|Sažetak (engleski)|| |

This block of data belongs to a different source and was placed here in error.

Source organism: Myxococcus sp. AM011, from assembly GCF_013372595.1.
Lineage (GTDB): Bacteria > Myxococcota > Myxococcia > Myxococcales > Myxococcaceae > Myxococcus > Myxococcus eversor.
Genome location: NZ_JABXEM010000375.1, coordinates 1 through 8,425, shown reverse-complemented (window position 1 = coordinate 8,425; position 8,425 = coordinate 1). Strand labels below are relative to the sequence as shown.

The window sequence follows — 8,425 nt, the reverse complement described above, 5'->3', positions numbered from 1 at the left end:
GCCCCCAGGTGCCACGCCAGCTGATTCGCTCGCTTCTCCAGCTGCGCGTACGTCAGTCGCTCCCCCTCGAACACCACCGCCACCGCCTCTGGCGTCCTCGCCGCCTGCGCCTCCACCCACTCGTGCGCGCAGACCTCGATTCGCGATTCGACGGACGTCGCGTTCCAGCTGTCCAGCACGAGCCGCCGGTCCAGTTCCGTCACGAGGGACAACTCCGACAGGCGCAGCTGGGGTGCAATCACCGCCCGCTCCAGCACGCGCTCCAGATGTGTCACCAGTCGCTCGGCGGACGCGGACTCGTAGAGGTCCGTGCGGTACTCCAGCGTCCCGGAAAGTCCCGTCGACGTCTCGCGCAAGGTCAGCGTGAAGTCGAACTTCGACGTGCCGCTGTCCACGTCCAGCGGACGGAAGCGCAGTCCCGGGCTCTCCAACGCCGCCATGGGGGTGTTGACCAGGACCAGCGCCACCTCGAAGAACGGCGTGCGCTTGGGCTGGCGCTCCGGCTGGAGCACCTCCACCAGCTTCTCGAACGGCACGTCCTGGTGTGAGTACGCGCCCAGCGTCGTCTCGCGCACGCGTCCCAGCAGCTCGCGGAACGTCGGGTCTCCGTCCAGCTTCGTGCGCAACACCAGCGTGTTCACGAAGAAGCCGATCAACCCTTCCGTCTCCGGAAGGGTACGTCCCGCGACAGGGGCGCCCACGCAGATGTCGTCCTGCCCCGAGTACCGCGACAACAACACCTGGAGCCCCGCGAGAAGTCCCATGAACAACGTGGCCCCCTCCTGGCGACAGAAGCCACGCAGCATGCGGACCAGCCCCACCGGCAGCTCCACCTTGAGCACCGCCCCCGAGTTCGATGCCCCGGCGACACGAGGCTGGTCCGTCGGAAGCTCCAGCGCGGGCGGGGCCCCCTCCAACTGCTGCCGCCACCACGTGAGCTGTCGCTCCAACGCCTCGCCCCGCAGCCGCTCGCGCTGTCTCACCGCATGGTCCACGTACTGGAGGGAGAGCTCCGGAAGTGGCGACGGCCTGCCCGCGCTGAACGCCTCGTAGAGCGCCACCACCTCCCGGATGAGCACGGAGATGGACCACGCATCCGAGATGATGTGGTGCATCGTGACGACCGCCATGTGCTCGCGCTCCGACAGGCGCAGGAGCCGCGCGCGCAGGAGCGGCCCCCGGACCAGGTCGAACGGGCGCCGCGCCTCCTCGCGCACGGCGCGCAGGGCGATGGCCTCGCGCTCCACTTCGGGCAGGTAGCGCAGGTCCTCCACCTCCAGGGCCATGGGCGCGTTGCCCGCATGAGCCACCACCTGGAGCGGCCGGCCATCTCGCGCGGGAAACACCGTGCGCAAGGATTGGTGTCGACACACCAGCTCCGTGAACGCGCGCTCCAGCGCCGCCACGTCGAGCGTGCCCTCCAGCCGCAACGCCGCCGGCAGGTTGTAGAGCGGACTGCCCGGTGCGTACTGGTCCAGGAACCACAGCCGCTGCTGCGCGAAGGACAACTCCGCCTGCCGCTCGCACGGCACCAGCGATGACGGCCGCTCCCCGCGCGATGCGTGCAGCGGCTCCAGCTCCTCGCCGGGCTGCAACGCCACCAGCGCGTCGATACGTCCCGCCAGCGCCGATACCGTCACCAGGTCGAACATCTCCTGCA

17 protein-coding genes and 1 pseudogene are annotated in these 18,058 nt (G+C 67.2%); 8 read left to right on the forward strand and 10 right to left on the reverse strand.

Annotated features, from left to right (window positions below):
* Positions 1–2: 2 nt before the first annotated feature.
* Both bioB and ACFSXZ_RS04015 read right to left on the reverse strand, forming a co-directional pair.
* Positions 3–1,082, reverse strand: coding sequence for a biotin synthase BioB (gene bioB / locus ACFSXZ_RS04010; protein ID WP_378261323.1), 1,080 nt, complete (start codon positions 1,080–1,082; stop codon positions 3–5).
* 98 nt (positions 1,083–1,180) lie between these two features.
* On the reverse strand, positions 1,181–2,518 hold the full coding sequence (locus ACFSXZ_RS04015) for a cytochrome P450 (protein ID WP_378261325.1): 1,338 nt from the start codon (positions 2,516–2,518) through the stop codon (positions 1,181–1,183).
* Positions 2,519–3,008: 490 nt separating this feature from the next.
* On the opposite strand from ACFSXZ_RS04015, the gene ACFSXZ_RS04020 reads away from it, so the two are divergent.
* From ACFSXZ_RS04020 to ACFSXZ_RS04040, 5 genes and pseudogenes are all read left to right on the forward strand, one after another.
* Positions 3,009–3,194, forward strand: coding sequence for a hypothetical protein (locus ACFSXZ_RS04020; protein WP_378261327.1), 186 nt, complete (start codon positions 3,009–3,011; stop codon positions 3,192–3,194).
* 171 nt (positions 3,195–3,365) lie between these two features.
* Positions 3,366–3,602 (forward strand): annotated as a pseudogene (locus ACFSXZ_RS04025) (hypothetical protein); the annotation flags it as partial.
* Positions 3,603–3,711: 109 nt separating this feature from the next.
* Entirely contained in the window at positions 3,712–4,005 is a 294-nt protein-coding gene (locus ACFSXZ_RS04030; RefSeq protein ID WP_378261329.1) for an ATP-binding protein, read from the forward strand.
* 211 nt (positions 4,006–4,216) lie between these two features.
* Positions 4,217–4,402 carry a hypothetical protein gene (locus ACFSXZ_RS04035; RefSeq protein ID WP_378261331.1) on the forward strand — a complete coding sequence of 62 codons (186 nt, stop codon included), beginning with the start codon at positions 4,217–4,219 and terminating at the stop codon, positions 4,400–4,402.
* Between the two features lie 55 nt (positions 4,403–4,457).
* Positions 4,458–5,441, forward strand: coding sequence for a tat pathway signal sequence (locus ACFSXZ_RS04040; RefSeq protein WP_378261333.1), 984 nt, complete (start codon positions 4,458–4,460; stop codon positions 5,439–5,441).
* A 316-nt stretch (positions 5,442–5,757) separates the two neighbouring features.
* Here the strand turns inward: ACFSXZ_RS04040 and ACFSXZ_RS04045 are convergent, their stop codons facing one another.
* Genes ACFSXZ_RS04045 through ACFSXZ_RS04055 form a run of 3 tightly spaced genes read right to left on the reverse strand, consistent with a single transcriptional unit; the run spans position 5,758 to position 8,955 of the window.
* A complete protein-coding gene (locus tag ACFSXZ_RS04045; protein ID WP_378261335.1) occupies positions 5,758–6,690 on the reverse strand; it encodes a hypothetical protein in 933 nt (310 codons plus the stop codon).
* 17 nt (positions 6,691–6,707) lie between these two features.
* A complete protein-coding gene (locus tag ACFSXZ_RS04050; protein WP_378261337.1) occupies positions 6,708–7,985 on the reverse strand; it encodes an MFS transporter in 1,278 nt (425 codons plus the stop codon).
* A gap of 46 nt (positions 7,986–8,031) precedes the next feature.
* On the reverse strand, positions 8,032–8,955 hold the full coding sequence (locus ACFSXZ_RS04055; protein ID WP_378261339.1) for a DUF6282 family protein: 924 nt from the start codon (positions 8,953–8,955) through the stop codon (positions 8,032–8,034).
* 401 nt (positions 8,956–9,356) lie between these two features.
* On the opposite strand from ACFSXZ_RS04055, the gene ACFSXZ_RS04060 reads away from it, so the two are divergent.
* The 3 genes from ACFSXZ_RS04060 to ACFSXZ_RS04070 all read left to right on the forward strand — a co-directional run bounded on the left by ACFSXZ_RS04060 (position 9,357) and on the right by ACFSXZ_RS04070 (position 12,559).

Diabetes mellitus is a chronic disease that occurs when the pancreas does not produce enough insulin or when the body cannot eff ectively use the insulin it has produced. Th ere are three main types of diabetes mellitus. Type 1 results from the body’s inability to produce insulin. It usually develops in childhood and adolescence, and the patients require lifelong insulin injections or insulin pumps. Type 2 is the result of body cells’ resistance to insulin and accounts for 90 % of all diabetic cases in the world. It usually develops in adulthood and is related to the way of life, i.e., obesity, unhealthy diets, and lack of physical activity. Treatment of type 2 diabetes starts with lifestyle changes, healthy diets, more physical activity and weight loss. If nonmedicamental treatments fail to produce effi cient results, patients have to use oral medications or even insulin injections. Th e third main form is gestational diabetes, which occurs in pregnant women. If not treated successfully, hyperglycemia leads to severe damage of numerous body systems. Major long-term complications involve damage to blood vessels and capillaries, which can lead to the development of diabetic retinopathy, nephropathy and neuropathy. Diabetes treatment begins with patient education about proper nutrition, the importance of daily physical activity and therapeutic education. Already at this early stage, the role of the pharmacist, in addition to medical specialists and general practitioners, is essential. Unfortunately, less than 50 % of patients comply with the basic principles of treatment, and only 25 % of people with type 2 diabetes achieve good control of the disease. If non-pharmacological measures do not give the desired results , pharmacological treatment has to be started. Pharmacological treatment includes sever al groups of oral antihyperglycemic agents, described in this article. Types of insulin are also addressed as well as the way of their administration, including insulin pump systems. Blood glucose monitoring system principles are discussed as well. Th e pharmacist, as the person most accessible to the patients, plays the key role in the diabetic patient care. In addition to providing guidance on the proper application of the therapy, follow the course of therapy, the pharmacist can and should permanently encourage the patient to continue the implementation of non-pharmacological measures, especially the controlled diet and daily physical activity. It is precisely this kind of coordinated action by all health care professionals, with the pharmacist at the center, that can provide quality care to patients with diabetes and prevent possible serious side eff ects.